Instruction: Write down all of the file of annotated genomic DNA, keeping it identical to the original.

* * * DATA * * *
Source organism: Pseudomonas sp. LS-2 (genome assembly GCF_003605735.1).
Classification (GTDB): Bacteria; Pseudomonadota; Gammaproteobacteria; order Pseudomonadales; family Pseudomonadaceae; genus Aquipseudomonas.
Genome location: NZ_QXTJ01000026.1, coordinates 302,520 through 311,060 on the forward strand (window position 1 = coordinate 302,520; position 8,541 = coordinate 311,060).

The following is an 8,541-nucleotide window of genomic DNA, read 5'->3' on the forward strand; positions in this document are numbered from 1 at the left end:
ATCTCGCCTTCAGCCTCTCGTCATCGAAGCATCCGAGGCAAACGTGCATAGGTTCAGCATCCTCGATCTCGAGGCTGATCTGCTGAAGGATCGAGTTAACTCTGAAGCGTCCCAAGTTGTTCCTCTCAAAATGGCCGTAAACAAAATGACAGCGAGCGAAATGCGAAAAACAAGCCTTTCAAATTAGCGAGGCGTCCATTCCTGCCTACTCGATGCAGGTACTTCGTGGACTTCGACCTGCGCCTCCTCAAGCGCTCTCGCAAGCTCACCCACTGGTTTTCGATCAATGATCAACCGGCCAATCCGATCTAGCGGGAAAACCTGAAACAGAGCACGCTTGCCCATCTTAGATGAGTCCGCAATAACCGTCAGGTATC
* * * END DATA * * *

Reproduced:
Source organism: Pseudomonas sp. LS-2 (genome assembly GCF_003605735.1).
Classification (GTDB): Bacteria; Pseudomonadota; Gammaproteobacteria; order Pseudomonadales; family Pseudomonadaceae; genus Aquipseudomonas.
Genome location: NZ_QXTJ01000026.1, coordinates 302,520 through 311,060 on the forward strand (window position 1 = coordinate 302,520; position 8,541 = coordinate 311,060).

The following is an 8,541-nucleotide window of genomic DNA, read 5'->3' on the forward strand; positions in this document are numbered from 1 at the left end:
ATCTCGCCTTCAGCCTCTCGTCATCGAAGCATCCGAGGCAAACGTGCATAGGTTCAGCATCCTCGATCTCGAGGCTGATCTGCTGAAGGATCGAGTTAACTCTGAAGCGTCCCAAGTTGTTCCTCTCAAAATGGCCGTAAACAAAATGACAGCGAGCGAAATGCGAAAAACAAGCCTTTCAAATTAGCGAGGCGTCCATTCCTGCCTACTCGATGCAGGTACTTCGTGGACTTCGACCTGCGCCTCCTCAAGCGCTCTCGCAAGCTCACCCACTGGTTTTCGATCAATGATCAACCGGCCAATCCGATCTAGCGGGAAAACCTGAAACAGAGCACGCTTGCCCATCTTAGATGAGTCCGCAATAACCGTCAGGTATC